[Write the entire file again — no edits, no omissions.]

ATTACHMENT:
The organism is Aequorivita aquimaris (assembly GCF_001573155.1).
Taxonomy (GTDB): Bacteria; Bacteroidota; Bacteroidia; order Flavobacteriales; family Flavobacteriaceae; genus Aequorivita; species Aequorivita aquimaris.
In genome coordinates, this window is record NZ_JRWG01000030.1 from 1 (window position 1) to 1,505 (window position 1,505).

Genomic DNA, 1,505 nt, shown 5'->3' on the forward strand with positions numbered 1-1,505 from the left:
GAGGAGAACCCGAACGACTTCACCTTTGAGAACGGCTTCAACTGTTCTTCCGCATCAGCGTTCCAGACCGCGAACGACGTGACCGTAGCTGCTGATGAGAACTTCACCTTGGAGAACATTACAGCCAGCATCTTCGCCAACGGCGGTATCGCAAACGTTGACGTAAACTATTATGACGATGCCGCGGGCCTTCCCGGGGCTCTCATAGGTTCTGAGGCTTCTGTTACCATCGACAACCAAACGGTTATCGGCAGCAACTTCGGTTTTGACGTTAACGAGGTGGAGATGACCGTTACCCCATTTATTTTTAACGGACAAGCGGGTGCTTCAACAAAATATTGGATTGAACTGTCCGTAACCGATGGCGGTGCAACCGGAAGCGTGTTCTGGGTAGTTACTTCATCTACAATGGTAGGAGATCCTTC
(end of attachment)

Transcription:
The organism is Aequorivita aquimaris (assembly GCF_001573155.1).
Taxonomy (GTDB): Bacteria; Bacteroidota; Bacteroidia; order Flavobacteriales; family Flavobacteriaceae; genus Aequorivita; species Aequorivita aquimaris.
In genome coordinates, this window is record NZ_JRWG01000030.1 from 1 (window position 1) to 1,505 (window position 1,505).

Genomic DNA, 1,505 nt, shown 5'->3' on the forward strand with positions numbered 1-1,505 from the left:
GAGGAGAACCCGAACGACTTCACCTTTGAGAACGGCTTCAACTGTTCTTCCGCATCAGCGTTCCAGACCGCGAACGACGTGACCGTAGCTGCTGATGAGAACTTCACCTTGGAGAACATTACAGCCAGCATCTTCGCCAACGGCGGTATCGCAAACGTTGACGTAAACTATTATGACGATGCCGCGGGCCTTCCCGGGGCTCTCATAGGTTCTGAGGCTTCTGTTACCATCGACAACCAAACGGTTATCGGCAGCAACTTCGGTTTTGACGTTAACGAGGTGGAGATGACCGTTACCCCATTTATTTTTAACGGACAAGCGGGTGCTTCAACAAAATATTGGATTGAACTGTCCGTAACCGATGGCGGTGCAACCGGAAGCGTGTTCTGGGTAGTTACTTCATCTACAATGGTAGGAGATCCTTC